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Seeing below article was a confirmation of my recent career focus – “Information technology skills will boost women’s participation in crucial sector.” However, one fault I do find with the article below. It speaks of “greater efforts to support girls and young women to acquire skills…” Opportunity for career and job/economic opportunity applies to women of all ages and even to both sexes. Frankly, technology and work skills required are rapidly changing. No one in the modern world can and should count on a single career throughout our professional working life. There is no assurance merely on basis of seniority and years of devoted service that this is enough to hold our authority or even position in the workplace. We all now have to re-train ourselves and perhaps re-evaluate regularly whether we are in the right job, with the right skills. Much has been made of the middle-age, white collar male in management who suddenly finds himself on the unemployment line, indefinitely and with experience and skills under-appreciated. The same can be said though for career women. It is too frequently assumed that women drop out of the labor force to raise families or something like that. However, the reality is that we women must extenuate by accentuating experience with new skills, and most importantly the openness to accept the challenge. Perhaps it’s a bit cliché to call this challenge an opportunity. However, it is also too stereotypical to think that only younger women and girls have to overcome sexism or ingrained roles in economy and society. We must not allow my generation of women who were leaders in breaking the sex barriers now to be put out to pasture as if we were milk cows going dry. We have much more to give and to nourish, and what we need is an opportunity to continue learning and to continue contributing. Greater efforts to support girls and young women to acquire skills in information and communications technologies (ICTs) could help address projected shortages of manpower in those professions, the United Nations telecommunications agency said today, marking the first “Girls in ICT Day.” “With many countries now forecasting a shortage of skilled ICT professionals within the next ten years, it’s vital that we attract young women into technology if we are to sustain healthy growth rates for the industry overall,” said Hamadoun Touré, the Secretary-General of the International Telecommunications Union (ITU), in a statement announcing the launch of the Day. “With excellent employment opportunities and very good remuneration, a career in technology represents an excellent choice for girls in every country worldwide,” Mr. Touré added. The Girls in ICT Day will be observed on the fourth Thursday of April every year to promote gender equality and the empowerment of women through the use of ICTs. It results from a resolution adopted at ITU’s Plenipotentiary Conference in Guadalajara, Mexico, last year. Under the resolution, ITU pledged to incorporate a gender perspective in the implementation of all its programmes and plans, following which the Global Network of Women in ICT was established. The network is designed to encourage girls and young women to choose technology careers by providing mentoring resources, high-profile role models and toolkits that help national authorities and organizations promote technology careers to women. It is supported by ITU’s Telecommunication Development Bureau (BDT), which, through its Gender Unit, is working on a range of strategies to use ICT to improve the livelihood of women worldwide. “This new Girls in ICT Day will provide a much-needed boost to female participation in the ICT sector,” said Mr. Touré. ITU’s support for the establishment of the Day and for the launch of the Global Network of Women in ICT are among the first in a year-long series of activities around the theme of “Women and Girls in ICT” endorsed by the ITU resolution. One recent activity was the high-level panel organized to commemorate the 100th anniversary of International Women’s Day, with the theme of “Goodbye to the IT girl? Why are young women deserting technology?” The BDT will also be spearheading a number of gender-related initiatives over the course of the year, including the recent announcement of a new partnership with to train disadvantaged women in basic use of ICT equipment and applications. “Technology is now widely recognized as a critical enabler of socio-economic development,” said Brahima Sanou, the BDT Director. “Leveraging the power of ICTs to improve the livelihood of women worldwide has the power to dramatically accelerate progress towards achieving Millennium Development Goal 3 on gender equality by the target date of 2015,” he said. Related Film Report - "UN Women" - by Susan Sacirbey Face Book at "Diplomatically Incorrect" Twitter - DiplomaticallyX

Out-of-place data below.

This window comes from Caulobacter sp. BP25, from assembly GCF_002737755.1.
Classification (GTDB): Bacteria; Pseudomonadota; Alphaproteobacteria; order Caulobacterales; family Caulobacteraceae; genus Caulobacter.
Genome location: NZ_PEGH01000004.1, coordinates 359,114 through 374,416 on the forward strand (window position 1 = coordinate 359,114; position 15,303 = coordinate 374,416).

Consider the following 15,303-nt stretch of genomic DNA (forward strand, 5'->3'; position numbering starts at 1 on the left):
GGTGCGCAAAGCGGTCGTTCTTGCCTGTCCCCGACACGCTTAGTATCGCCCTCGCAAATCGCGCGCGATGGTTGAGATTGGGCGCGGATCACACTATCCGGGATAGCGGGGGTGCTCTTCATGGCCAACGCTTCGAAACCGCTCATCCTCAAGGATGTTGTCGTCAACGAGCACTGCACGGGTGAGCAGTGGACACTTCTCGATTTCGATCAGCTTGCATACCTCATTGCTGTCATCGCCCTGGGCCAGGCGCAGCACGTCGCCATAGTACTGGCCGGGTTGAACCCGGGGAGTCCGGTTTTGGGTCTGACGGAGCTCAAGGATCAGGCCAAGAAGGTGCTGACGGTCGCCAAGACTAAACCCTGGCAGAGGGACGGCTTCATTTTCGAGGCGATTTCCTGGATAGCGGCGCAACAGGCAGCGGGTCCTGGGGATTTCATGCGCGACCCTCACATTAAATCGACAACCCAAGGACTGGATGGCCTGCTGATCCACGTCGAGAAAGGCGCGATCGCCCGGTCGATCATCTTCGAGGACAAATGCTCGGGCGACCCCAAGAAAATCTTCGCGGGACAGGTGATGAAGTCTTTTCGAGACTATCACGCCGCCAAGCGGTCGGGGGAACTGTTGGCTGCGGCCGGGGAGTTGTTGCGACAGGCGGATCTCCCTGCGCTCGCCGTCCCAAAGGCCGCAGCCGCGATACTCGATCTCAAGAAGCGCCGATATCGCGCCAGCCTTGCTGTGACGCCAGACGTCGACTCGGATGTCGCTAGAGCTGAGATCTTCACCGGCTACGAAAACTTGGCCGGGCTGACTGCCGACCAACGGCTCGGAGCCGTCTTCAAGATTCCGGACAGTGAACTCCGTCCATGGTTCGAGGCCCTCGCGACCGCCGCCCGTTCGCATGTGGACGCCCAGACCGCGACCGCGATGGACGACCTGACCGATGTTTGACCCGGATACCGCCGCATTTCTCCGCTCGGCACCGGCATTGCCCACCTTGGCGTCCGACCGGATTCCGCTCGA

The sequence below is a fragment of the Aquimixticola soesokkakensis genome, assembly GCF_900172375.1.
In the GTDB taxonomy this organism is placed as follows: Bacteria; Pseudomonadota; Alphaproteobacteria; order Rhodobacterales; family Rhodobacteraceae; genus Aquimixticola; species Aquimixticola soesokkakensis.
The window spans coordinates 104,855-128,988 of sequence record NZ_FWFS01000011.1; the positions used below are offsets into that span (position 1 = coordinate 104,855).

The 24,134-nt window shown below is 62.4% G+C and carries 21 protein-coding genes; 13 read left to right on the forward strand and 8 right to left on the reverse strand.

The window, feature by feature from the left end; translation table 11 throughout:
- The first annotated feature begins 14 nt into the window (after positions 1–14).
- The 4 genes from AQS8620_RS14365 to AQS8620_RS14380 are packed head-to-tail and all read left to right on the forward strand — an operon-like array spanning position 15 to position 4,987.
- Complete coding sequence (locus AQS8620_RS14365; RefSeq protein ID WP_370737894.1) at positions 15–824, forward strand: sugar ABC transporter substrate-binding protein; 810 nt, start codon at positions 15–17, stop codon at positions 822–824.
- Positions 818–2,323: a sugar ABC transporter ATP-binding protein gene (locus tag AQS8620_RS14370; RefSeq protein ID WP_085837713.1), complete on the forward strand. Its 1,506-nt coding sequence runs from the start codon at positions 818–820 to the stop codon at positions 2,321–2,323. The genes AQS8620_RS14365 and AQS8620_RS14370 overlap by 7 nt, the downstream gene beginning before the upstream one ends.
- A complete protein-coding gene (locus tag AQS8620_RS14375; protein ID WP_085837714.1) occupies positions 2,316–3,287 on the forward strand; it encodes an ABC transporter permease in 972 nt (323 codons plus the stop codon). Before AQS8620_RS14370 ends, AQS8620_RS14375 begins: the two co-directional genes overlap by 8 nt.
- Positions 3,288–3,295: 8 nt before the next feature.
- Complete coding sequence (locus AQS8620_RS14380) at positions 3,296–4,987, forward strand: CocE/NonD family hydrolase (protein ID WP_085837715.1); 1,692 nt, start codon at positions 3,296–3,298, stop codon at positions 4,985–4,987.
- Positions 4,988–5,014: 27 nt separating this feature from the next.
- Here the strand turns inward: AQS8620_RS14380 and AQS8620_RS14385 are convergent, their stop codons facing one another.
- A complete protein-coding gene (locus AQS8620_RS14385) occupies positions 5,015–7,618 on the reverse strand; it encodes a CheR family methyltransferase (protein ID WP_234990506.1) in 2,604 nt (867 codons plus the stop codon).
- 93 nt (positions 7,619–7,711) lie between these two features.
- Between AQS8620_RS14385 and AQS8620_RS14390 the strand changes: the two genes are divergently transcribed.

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"Voice of the Global Citizen"- Diplomatically Incorrect ( provide film and written reports on issues reflecting diplomatic discourse and the global citizen. Ambassador Muhamed Sacirbey (@MuhamedSacirbey) is former Foreign Minister Ambassador of Bosnia & Herzegovina at the United Nations. "Mo" is also signatory of the Rome Conference/Treaty establishing the International…

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